Sport fishing column for April 15 to 23, 2012

As student of angling and angling instruction, I have read many books in my quest to improve at my craft. The better ones follow a format first published in a text by Dame Juliana Berners, in 1486.

"If you want to be crafty in angling, you must first learn to make your tackle, that is, your rod, your lines of different colors. After that you must know how you should angle, in what place of the water, how deep, and what time of day.

For what manner of fish, in what weather; how many impediments there are in the fishing that is called angling. And especially with what baits for each different fish in each month of the year."

Some would argue against the merits of making ones own rod, leaders, and floats, along with flies, but I am not one of them. I suggest that it is in a person's own interest to at least understand the fundamental processes, of equipment design and manufacture. If one can grasp the skills needed to build or repair their own equipment; then one should have no great challenge in making that same equipment perform effectively.

There is much more to becoming a well rounded angler than just catching fish. There is a process; consisting of a series of steps, where each step brings its own reward. It starts with a wish that becomes a vision. The vision motivates action and the action mixed with persistence, nets the reward.

The Report

Fishing on our lower mainland lakes is good, thank to finally getting some consistent sunshine. Kokanee are moving, try for them with: Red Ibis, Double Trued, Blood Worm, San Juan Worm, Red Spratley, or Red Carey. For wet (sinking) fly trout fishing try: Chironomid, bloodworm, Red Spratley, Coachman, Zulu, American Coachman, Professor, Wooly Bugger, Micro Leach, Dragonfly Nymph, Sixpack, Halfback, Doc Spratley, Pumpkinhead, or Baggy Shrimp. For dry (floating) fly trout fishing try: Tom Thumb, irresistible, Royal Coachman, Renegade, Elk hair Caddis, Black Gnat, Griffith Gnat, or Lady McConnel. For bass try: Zonker, Clouser's Deep Minnow, Lefty's Deceiver, Dolly Whacker, Big Black, Wooly bugger, or Crayfish. For panfish try: Wooly Bugger, Micro Leach, Bucktail, Dolly Whacker, Bloodworm, Chironomid.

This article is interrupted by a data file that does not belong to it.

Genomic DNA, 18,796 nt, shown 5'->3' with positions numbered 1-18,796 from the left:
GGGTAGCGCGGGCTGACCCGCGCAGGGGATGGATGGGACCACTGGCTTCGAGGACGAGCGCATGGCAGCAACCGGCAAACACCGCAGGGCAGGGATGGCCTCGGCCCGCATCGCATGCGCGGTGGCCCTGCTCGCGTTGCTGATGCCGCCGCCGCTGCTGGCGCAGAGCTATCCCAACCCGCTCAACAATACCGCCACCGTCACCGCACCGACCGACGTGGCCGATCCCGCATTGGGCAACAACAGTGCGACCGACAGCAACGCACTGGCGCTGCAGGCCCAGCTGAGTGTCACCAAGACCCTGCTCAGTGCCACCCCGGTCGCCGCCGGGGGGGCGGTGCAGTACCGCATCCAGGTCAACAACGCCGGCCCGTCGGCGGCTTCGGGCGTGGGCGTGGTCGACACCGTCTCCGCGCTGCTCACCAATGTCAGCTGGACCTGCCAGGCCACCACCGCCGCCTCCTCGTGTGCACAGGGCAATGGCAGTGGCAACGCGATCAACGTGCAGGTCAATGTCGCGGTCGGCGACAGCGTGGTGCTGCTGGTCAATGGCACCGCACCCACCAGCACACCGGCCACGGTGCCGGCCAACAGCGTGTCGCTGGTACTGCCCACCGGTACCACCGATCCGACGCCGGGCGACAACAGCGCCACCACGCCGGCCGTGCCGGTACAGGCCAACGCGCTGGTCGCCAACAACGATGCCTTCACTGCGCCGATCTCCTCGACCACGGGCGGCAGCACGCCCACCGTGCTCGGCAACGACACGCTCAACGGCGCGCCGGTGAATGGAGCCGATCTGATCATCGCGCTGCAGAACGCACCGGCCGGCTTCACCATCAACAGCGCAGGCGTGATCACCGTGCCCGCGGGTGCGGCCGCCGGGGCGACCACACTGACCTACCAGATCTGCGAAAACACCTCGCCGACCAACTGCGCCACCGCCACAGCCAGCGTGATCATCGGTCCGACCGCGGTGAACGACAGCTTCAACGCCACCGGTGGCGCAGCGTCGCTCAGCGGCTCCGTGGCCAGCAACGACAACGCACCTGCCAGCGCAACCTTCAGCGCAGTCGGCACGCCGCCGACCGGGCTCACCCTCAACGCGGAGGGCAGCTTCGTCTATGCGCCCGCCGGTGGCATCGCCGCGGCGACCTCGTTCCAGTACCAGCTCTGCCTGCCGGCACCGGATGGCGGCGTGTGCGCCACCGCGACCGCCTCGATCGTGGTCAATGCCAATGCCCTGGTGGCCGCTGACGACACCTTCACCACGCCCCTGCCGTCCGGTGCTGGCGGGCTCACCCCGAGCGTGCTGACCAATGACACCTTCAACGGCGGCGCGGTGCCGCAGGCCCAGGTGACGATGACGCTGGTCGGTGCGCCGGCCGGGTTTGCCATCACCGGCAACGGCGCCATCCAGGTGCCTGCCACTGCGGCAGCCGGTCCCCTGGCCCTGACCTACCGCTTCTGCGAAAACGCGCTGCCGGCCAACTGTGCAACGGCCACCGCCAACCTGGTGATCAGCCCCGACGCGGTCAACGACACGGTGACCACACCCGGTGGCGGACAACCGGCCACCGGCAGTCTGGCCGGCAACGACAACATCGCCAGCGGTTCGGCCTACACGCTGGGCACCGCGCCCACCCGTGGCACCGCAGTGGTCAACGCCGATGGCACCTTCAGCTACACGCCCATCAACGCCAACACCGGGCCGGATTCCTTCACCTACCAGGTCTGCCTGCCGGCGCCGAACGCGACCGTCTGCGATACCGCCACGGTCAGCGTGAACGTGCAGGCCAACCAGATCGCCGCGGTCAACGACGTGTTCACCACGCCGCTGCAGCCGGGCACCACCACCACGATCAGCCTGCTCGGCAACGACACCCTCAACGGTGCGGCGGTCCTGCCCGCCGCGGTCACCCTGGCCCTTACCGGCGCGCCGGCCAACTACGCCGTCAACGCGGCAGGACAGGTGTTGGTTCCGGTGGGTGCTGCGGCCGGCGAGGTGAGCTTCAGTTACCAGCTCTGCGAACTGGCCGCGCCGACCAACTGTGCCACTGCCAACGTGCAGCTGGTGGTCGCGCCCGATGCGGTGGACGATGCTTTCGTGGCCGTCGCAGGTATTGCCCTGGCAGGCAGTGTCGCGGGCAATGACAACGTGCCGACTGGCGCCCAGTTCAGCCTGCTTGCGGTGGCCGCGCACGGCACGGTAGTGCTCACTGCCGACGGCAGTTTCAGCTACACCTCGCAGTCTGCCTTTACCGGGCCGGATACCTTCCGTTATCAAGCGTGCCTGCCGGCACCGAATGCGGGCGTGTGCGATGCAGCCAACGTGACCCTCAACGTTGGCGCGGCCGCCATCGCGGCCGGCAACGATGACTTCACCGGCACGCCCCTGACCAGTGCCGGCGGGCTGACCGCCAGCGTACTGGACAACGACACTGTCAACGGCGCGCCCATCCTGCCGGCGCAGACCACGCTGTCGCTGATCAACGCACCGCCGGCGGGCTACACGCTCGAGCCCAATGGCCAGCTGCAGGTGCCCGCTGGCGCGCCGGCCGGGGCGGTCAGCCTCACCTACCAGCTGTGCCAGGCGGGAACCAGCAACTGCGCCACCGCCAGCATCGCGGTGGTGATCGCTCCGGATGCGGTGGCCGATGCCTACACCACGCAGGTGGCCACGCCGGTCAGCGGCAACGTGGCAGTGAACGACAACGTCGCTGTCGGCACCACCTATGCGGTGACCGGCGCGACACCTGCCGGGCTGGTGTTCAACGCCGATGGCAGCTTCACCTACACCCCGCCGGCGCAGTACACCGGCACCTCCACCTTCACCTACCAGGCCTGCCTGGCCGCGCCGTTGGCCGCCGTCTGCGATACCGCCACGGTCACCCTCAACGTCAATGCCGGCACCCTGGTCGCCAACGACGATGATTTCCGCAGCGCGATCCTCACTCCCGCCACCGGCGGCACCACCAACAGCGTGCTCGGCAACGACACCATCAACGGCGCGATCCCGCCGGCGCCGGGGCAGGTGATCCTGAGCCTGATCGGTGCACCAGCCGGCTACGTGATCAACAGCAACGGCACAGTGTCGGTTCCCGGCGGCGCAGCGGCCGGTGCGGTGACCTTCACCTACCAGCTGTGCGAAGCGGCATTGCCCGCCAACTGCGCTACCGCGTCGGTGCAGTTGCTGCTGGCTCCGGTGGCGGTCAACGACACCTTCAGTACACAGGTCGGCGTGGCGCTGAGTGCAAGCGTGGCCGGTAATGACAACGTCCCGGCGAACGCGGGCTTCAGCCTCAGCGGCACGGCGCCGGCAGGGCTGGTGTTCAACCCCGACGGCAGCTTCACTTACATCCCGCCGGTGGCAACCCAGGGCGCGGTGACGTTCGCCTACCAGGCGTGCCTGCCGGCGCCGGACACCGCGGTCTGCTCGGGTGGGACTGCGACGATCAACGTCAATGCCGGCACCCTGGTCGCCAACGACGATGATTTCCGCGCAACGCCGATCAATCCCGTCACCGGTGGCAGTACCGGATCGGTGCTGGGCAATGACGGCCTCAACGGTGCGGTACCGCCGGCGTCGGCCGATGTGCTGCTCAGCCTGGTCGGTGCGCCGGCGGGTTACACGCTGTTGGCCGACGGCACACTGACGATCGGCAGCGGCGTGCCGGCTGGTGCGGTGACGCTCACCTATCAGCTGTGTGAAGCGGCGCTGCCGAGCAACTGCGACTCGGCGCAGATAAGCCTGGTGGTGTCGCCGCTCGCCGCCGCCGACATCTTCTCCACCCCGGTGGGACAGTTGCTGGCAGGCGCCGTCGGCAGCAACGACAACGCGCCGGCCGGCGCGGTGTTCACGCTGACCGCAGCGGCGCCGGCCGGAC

The Fraser River back waters are fishing well for cutthroat. For cutthroat try: Eggo, Egg & Eye Alevin, Rolled Muddler, Tied Down Minnow, Mickey Finn, Stonefly Nymph, Czech Nymph, or American Coachman.

The Stave River is good for cutthroat.

The Harrison River is good for cutthroat and rainbow. For rainbow try: Big black, Kaufmann Stone, Sixpack, Irresistible, Czech Nymph, Zulu, olive Wooly Bugger, Souboo, or Renegade.

The Chehalis River is fair for steelhead and cutthroat. For steelhead try:
Polar Shrimp, Squamish Poacher, Big Black, Flat Black, Popsicle, Kaufmann Black Stone, Eggo, Thor, GP, or Steelhead Spratley

The Vedder is good for steelhead and cuttthroat.